Saving money in a growth account that will multiply it over decades, irrespective of inflation, is the goal. It doesn’t matter that the $1M you retire with isn’t the same as $1M when you’re 25. It is - or should be - enough to keep you comfortable in your later years.

We’re in a dismal time for investments, but accepting some risk in down times like this means most people can look at an average 5% return over the span of their retirement planning.

Yeah, the only way I’d expect to get 4% after inflation is if one is very heavily weighted toward equities (though not entirely), and the market performs at historical rates.

ETA: by historical rates I mean current expected weights based on historical valuations, returns, considering the current market conditions. Because right now the market is overvalued historically so you would expect its returns to lag slightly behind historical rates which would produce a 4% return. But it could very well underperform for myriad reasons like resource depletion.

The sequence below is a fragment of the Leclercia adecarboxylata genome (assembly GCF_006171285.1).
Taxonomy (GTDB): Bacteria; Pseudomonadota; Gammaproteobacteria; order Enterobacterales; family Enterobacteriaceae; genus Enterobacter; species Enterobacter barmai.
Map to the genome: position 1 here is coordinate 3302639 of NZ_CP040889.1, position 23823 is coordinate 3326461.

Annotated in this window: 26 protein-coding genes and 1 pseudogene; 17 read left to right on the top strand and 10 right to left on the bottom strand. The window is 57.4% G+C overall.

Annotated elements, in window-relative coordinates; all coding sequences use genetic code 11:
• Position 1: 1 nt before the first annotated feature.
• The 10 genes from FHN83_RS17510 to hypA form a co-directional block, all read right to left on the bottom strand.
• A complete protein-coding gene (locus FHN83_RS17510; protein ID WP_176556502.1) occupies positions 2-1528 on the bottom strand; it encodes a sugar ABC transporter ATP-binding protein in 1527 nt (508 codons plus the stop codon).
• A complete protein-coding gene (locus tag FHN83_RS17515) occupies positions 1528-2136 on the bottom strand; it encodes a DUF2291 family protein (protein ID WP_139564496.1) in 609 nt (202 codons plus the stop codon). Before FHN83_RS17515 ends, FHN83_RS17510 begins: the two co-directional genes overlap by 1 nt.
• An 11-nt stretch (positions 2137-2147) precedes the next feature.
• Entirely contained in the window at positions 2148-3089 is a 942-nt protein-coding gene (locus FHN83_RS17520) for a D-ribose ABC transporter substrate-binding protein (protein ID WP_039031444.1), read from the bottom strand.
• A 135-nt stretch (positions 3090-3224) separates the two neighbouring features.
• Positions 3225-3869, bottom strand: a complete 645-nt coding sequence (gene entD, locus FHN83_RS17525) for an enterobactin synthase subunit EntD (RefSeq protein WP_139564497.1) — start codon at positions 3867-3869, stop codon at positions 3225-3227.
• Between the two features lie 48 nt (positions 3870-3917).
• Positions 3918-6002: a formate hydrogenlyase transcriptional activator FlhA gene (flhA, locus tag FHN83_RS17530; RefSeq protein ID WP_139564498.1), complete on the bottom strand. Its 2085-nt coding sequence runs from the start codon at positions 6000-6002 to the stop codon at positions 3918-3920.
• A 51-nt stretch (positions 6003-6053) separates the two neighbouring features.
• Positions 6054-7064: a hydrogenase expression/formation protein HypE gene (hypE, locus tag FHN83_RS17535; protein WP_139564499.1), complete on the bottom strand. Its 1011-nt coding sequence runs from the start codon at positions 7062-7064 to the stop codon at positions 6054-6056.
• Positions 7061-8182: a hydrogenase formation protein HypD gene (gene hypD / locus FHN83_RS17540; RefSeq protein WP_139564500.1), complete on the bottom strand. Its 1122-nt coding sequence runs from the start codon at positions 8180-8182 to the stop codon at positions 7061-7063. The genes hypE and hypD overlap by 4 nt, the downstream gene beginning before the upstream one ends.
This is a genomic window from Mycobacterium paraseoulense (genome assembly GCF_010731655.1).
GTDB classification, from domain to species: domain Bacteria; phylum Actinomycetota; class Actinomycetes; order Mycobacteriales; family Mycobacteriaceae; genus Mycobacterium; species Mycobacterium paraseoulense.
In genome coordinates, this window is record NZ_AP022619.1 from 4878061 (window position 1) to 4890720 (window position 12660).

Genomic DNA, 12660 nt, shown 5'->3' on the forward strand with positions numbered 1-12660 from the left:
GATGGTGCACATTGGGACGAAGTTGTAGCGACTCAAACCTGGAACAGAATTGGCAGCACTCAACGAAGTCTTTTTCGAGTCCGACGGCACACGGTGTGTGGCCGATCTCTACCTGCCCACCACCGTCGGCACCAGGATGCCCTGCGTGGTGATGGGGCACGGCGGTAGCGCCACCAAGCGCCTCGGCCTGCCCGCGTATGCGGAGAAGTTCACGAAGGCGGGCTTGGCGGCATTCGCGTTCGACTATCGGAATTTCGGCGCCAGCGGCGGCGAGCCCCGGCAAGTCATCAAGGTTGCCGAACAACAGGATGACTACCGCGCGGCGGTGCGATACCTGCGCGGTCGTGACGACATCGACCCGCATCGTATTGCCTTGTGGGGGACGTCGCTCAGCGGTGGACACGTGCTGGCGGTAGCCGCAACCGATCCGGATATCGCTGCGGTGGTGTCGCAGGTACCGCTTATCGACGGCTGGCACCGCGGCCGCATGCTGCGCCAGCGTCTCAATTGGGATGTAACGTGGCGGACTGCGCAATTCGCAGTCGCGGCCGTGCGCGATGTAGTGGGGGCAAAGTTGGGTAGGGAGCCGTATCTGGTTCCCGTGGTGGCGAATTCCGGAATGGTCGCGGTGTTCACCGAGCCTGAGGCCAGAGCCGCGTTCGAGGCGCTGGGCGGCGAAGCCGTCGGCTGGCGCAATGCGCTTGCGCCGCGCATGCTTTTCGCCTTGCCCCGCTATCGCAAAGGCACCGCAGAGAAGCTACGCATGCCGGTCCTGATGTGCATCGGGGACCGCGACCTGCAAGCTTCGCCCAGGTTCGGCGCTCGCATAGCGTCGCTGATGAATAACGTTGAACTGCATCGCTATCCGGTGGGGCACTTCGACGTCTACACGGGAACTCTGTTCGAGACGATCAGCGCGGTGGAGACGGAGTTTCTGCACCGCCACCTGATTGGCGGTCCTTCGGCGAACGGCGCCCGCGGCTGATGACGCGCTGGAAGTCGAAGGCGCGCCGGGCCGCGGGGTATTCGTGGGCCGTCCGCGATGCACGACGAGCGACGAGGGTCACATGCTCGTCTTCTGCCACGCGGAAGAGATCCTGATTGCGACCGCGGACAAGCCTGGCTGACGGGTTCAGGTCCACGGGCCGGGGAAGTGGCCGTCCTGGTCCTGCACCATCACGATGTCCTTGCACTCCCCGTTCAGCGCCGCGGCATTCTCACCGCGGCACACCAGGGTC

I second jasg thoughts about retirement and savings, man if I hadn’t blown an early 401k I had…well that is for another thread. As for the OP’s calculator I have used that calculator BUT the one I prefer is called FireCalc

This one doesn’t require you to be a CPA but it does require you to have a fundamental understanding of financial matters. What I like about this calculator is that it runs your portfolio against all the past markets for the number of years you plan for retirement. All it shows is how your portfolio would have done in the past as a tool to guide you in your retirement. No calculator can guarantee a success rate and this one doesn’t pretend to, it just tells you how your portfolio and withdrawal rate would have done in the past. I find it a very helpful tool.

It also allows you to put in a pension, social security, a line for year future retirement funding, change rate of return, change inflation, etc. I find tools that allow you to adjust the variables more useful than a one tool fits all situation like the OP calculator.